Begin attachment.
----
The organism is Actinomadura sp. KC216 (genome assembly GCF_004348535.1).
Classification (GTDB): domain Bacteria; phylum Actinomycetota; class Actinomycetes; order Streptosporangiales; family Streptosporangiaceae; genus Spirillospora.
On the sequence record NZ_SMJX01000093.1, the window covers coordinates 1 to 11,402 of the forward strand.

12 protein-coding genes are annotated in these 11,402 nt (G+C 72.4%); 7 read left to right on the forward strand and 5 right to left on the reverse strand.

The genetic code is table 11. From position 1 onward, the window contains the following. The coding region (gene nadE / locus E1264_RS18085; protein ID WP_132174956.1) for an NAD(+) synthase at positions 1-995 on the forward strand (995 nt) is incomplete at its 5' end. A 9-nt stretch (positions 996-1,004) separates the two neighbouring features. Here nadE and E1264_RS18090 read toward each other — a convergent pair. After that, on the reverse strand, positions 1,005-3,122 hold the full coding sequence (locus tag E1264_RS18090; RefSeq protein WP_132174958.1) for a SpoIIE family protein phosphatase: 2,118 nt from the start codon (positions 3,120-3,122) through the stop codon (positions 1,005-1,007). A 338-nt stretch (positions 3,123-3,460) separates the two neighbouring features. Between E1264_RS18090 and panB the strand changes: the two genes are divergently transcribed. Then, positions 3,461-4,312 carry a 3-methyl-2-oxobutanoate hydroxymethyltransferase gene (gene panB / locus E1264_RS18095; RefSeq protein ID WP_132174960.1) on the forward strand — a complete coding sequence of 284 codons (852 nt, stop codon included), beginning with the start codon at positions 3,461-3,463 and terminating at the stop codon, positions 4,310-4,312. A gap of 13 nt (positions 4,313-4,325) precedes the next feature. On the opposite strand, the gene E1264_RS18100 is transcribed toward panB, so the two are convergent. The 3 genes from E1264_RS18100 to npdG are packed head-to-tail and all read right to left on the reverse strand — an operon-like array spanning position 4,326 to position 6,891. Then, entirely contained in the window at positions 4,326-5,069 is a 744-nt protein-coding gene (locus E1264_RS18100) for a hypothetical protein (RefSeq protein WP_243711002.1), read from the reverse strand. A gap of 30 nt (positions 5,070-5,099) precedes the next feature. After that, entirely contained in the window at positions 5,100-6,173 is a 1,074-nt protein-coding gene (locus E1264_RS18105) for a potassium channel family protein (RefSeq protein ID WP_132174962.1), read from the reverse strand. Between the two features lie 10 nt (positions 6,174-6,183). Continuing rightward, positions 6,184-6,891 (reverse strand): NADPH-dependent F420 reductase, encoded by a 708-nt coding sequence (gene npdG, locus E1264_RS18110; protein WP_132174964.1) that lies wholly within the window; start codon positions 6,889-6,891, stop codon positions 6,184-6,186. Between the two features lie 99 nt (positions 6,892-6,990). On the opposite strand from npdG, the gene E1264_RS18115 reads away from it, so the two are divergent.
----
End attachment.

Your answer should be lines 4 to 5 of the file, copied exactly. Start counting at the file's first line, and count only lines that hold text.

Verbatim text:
12 protein-coding genes are annotated in these 11,402 nt (G+C 72.4%); 7 read left to right on the forward strand and 5 right to left on the reverse strand.

The genetic code is table 11. From position 1 onward, the window contains the following. The coding region (gene nadE / locus E1264_RS18085; protein ID WP_132174956.1) for an NAD(+) synthase at positions 1-995 on the forward strand (995 nt) is incomplete at its 5' end. A 9-nt stretch (positions 996-1,004) separates the two neighbouring features. Here nadE and E1264_RS18090 read toward each other — a convergent pair. After that, on the reverse strand, positions 1,005-3,122 hold the full coding sequence (locus tag E1264_RS18090; RefSeq protein WP_132174958.1) for a SpoIIE family protein phosphatase: 2,118 nt from the start codon (positions 3,120-3,122) through the stop codon (positions 1,005-1,007). A 338-nt stretch (positions 3,123-3,460) separates the two neighbouring features. Between E1264_RS18090 and panB the strand changes: the two genes are divergently transcribed. Then, positions 3,461-4,312 carry a 3-methyl-2-oxobutanoate hydroxymethyltransferase gene (gene panB / locus E1264_RS18095; RefSeq protein ID WP_132174960.1) on the forward strand — a complete coding sequence of 284 codons (852 nt, stop codon included), beginning with the start codon at positions 3,461-3,463 and terminating at the stop codon, positions 4,310-4,312. A gap of 13 nt (positions 4,313-4,325) precedes the next feature. On the opposite strand, the gene E1264_RS18100 is transcribed toward panB, so the two are convergent. The 3 genes from E1264_RS18100 to npdG are packed head-to-tail and all read right to left on the reverse strand — an operon-like array spanning position 4,326 to position 6,891. Then, entirely contained in the window at positions 4,326-5,069 is a 744-nt protein-coding gene (locus E1264_RS18100) for a hypothetical protein (RefSeq protein WP_243711002.1), read from the reverse strand. A gap of 30 nt (positions 5,070-5,099) precedes the next feature. After that, entirely contained in the window at positions 5,100-6,173 is a 1,074-nt protein-coding gene (locus E1264_RS18105) for a potassium channel family protein (RefSeq protein ID WP_132174962.1), read from the reverse strand. Between the two features lie 10 nt (positions 6,174-6,183). Continuing rightward, positions 6,184-6,891 (reverse strand): NADPH-dependent F420 reductase, encoded by a 708-nt coding sequence (gene npdG, locus E1264_RS18110; protein WP_132174964.1) that lies wholly within the window; start codon positions 6,889-6,891, stop codon positions 6,184-6,186. Between the two features lie 99 nt (positions 6,892-6,990). On the opposite strand from npdG, the gene E1264_RS18115 reads away from it, so the two are divergent.